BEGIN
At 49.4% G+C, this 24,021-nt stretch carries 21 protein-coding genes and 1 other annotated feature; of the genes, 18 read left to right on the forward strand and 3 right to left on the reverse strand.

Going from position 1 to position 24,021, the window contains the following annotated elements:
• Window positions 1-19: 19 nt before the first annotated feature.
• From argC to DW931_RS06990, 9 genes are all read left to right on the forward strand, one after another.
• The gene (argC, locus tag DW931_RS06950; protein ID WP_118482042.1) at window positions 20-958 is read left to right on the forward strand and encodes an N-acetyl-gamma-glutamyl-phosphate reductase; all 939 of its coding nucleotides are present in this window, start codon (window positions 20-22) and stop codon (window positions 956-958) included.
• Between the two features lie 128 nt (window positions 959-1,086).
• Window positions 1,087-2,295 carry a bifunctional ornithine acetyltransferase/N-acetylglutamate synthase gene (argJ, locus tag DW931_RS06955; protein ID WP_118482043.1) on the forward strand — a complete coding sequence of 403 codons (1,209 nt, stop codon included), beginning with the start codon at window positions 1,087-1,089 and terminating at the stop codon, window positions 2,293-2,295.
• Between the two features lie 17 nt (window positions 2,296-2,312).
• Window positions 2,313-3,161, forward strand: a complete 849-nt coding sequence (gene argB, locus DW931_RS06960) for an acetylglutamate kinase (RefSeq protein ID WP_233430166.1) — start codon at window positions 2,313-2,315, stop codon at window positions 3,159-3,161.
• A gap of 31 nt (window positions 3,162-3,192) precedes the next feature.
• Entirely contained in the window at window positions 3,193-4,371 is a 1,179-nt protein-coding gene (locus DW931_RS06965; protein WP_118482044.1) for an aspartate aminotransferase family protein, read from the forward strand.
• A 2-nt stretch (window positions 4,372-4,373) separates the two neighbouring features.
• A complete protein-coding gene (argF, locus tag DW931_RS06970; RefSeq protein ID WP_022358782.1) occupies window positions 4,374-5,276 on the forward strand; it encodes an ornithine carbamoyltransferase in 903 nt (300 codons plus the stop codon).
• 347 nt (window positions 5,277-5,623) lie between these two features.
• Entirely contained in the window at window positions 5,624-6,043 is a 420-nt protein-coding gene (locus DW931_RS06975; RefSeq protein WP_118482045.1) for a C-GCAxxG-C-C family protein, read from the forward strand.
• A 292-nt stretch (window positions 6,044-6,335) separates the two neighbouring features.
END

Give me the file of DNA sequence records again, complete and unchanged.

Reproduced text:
At 49.4% G+C, this 24,021-nt stretch carries 21 protein-coding genes and 1 other annotated feature; of the genes, 18 read left to right on the forward strand and 3 right to left on the reverse strand.

Going from position 1 to position 24,021, the window contains the following annotated elements:
• Window positions 1-19: 19 nt before the first annotated feature.
• From argC to DW931_RS06990, 9 genes are all read left to right on the forward strand, one after another.
• The gene (argC, locus tag DW931_RS06950; protein ID WP_118482042.1) at window positions 20-958 is read left to right on the forward strand and encodes an N-acetyl-gamma-glutamyl-phosphate reductase; all 939 of its coding nucleotides are present in this window, start codon (window positions 20-22) and stop codon (window positions 956-958) included.
• Between the two features lie 128 nt (window positions 959-1,086).
• Window positions 1,087-2,295 carry a bifunctional ornithine acetyltransferase/N-acetylglutamate synthase gene (argJ, locus tag DW931_RS06955; protein ID WP_118482043.1) on the forward strand — a complete coding sequence of 403 codons (1,209 nt, stop codon included), beginning with the start codon at window positions 1,087-1,089 and terminating at the stop codon, window positions 2,293-2,295.
• Between the two features lie 17 nt (window positions 2,296-2,312).
• Window positions 2,313-3,161, forward strand: a complete 849-nt coding sequence (gene argB, locus DW931_RS06960) for an acetylglutamate kinase (RefSeq protein ID WP_233430166.1) — start codon at window positions 2,313-2,315, stop codon at window positions 3,159-3,161.
• A gap of 31 nt (window positions 3,162-3,192) precedes the next feature.
• Entirely contained in the window at window positions 3,193-4,371 is a 1,179-nt protein-coding gene (locus DW931_RS06965; protein WP_118482044.1) for an aspartate aminotransferase family protein, read from the forward strand.
• A 2-nt stretch (window positions 4,372-4,373) separates the two neighbouring features.
• A complete protein-coding gene (argF, locus tag DW931_RS06970; RefSeq protein ID WP_022358782.1) occupies window positions 4,374-5,276 on the forward strand; it encodes an ornithine carbamoyltransferase in 903 nt (300 codons plus the stop codon).
• 347 nt (window positions 5,277-5,623) lie between these two features.
• Entirely contained in the window at window positions 5,624-6,043 is a 420-nt protein-coding gene (locus DW931_RS06975; RefSeq protein WP_118482045.1) for a C-GCAxxG-C-C family protein, read from the forward strand.
• A 292-nt stretch (window positions 6,044-6,335) separates the two neighbouring features.